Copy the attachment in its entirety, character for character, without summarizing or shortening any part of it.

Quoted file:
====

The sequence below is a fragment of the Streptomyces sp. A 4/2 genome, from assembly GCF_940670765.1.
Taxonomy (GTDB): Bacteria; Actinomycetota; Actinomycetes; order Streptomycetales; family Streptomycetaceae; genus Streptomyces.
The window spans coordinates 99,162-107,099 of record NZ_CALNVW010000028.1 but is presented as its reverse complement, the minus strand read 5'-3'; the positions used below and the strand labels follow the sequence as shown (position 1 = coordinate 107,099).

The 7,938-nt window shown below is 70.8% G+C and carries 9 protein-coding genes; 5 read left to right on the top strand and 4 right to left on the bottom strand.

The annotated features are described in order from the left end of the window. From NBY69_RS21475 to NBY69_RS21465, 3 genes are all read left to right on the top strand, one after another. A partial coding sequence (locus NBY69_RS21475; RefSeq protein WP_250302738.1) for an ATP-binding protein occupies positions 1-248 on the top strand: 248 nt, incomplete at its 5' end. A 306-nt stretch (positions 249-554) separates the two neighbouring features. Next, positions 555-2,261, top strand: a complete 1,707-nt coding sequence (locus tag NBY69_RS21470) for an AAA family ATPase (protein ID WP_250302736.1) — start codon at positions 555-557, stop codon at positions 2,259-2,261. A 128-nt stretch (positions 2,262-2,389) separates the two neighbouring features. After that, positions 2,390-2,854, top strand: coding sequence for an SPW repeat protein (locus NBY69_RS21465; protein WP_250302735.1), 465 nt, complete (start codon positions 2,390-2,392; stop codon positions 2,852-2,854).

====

The sequence below is a fragment of the Streptomyces sp. A 4/2 genome, from assembly GCF_940670765.1.
Taxonomy (GTDB): Bacteria; Actinomycetota; Actinomycetes; order Streptomycetales; family Streptomycetaceae; genus Streptomyces.
The window spans coordinates 99,162-107,099 of record NZ_CALNVW010000028.1 but is presented as its reverse complement, the minus strand read 5'-3'; the positions used below and the strand labels follow the sequence as shown (position 1 = coordinate 107,099).

The 7,938-nt window shown below is 70.8% G+C and carries 9 protein-coding genes; 5 read left to right on the top strand and 4 right to left on the bottom strand.

The annotated features are described in order from the left end of the window. From NBY69_RS21475 to NBY69_RS21465, 3 genes are all read left to right on the top strand, one after another. A partial coding sequence (locus NBY69_RS21475; RefSeq protein WP_250302738.1) for an ATP-binding protein occupies positions 1-248 on the top strand: 248 nt, incomplete at its 5' end. A 306-nt stretch (positions 249-554) separates the two neighbouring features. Next, positions 555-2,261, top strand: a complete 1,707-nt coding sequence (locus tag NBY69_RS21470) for an AAA family ATPase (protein ID WP_250302736.1) — start codon at positions 555-557, stop codon at positions 2,259-2,261. A 128-nt stretch (positions 2,262-2,389) separates the two neighbouring features. After that, positions 2,390-2,854, top strand: coding sequence for an SPW repeat protein (locus NBY69_RS21465; protein WP_250302735.1), 465 nt, complete (start codon positions 2,390-2,392; stop codon positions 2,852-2,854).